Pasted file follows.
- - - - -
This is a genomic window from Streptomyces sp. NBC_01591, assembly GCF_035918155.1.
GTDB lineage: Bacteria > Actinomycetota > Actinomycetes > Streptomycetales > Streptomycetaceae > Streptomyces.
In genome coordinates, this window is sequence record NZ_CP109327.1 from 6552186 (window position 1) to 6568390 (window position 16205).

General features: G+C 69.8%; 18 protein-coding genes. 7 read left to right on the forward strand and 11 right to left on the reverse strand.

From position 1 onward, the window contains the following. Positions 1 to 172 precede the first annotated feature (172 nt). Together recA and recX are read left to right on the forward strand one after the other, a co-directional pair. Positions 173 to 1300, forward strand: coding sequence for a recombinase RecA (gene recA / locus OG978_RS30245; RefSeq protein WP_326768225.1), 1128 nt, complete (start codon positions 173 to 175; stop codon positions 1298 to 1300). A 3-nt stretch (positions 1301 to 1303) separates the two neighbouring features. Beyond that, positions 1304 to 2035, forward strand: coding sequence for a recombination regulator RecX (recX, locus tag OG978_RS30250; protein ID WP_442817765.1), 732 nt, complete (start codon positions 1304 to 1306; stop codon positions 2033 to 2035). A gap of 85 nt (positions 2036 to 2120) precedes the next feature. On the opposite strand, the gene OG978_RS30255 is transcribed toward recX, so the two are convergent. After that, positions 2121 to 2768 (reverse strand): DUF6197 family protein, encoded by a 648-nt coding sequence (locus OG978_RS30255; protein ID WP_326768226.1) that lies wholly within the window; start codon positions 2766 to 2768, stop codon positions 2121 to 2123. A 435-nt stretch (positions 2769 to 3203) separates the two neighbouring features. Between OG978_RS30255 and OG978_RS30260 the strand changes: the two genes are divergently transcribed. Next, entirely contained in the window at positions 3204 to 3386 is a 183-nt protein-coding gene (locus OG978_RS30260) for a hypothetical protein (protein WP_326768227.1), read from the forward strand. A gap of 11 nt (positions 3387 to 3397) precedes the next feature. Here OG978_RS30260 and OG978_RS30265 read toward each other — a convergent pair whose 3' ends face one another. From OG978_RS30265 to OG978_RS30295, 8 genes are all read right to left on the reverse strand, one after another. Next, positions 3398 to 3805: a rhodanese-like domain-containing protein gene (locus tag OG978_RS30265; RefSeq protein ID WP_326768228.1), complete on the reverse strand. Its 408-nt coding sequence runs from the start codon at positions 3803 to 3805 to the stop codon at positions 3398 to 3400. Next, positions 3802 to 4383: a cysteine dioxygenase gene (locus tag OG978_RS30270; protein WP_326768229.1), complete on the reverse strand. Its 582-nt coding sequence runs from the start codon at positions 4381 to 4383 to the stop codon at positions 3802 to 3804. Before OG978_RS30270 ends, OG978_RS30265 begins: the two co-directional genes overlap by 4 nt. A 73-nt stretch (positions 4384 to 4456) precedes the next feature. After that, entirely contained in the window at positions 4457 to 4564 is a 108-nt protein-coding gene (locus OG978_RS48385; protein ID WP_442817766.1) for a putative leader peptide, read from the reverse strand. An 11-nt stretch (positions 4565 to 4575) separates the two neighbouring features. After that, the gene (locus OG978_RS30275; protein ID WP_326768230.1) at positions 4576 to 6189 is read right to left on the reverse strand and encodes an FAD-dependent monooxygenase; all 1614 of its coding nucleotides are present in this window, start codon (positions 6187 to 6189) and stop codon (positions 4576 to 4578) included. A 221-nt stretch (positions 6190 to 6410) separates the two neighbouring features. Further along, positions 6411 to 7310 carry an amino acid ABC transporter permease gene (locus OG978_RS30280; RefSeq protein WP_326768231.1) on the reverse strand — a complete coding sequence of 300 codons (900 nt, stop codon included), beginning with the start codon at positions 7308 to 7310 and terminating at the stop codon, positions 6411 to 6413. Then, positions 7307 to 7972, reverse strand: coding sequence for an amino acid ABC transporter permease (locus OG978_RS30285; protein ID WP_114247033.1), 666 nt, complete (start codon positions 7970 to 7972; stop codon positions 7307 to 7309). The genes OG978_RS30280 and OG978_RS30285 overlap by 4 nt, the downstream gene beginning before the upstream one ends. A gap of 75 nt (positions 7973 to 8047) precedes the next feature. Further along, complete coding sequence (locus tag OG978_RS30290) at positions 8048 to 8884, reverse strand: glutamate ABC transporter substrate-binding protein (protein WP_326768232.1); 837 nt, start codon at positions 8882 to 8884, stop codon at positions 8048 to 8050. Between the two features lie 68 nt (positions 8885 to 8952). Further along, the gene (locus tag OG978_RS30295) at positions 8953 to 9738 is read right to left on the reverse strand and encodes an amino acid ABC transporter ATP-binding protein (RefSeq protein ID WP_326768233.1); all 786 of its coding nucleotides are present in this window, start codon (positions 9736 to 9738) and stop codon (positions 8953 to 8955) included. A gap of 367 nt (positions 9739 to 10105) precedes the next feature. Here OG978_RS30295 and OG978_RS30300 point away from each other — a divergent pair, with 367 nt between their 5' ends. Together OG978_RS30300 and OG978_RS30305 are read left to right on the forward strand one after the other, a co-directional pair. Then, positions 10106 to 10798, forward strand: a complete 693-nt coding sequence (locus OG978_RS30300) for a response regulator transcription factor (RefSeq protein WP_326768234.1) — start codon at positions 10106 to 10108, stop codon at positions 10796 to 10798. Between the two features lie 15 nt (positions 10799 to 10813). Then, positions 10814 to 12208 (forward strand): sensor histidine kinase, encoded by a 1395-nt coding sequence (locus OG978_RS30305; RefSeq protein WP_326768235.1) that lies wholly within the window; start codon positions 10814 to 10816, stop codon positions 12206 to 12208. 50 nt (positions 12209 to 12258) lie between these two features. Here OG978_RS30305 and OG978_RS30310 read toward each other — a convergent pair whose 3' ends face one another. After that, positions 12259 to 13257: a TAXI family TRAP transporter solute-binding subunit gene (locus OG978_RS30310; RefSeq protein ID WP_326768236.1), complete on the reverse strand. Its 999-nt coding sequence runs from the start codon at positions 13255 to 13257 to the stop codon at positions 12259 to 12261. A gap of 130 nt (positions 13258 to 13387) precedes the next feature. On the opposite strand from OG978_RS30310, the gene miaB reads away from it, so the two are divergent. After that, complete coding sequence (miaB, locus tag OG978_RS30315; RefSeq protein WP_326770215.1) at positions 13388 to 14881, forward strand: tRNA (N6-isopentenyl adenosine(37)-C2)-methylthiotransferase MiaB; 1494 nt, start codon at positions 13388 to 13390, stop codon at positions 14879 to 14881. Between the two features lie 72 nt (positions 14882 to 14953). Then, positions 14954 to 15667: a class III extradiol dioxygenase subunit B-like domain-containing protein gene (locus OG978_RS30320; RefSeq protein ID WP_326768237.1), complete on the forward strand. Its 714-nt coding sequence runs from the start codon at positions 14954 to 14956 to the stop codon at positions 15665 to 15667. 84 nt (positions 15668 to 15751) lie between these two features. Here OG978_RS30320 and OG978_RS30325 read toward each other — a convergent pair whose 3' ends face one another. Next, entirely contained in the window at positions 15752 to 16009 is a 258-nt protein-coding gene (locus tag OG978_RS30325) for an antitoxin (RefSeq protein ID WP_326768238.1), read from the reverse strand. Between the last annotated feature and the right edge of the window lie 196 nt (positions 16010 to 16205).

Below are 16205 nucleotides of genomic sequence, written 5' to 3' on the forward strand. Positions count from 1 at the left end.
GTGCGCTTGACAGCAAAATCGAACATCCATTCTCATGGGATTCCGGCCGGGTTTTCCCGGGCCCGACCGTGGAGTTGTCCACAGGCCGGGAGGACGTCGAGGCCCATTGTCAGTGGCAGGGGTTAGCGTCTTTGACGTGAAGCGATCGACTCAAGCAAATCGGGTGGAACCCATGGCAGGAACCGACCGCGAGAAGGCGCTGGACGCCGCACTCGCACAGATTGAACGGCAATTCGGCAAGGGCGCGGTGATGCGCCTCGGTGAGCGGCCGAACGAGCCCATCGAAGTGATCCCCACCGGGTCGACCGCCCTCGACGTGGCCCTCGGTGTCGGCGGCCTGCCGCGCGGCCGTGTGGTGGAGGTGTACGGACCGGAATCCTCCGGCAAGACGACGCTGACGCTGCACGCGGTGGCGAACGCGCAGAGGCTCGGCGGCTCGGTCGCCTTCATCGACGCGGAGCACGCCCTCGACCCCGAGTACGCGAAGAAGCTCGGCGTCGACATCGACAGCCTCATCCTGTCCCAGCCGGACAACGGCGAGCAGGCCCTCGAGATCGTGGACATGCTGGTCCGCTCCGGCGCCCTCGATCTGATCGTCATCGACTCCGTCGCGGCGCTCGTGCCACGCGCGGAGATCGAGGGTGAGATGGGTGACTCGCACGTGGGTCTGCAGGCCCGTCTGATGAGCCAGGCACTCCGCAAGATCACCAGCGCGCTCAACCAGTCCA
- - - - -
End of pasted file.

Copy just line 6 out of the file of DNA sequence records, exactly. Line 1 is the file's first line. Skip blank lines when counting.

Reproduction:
Below are 16205 nucleotides of genomic sequence, written 5' to 3' on the forward strand. Positions count from 1 at the left end.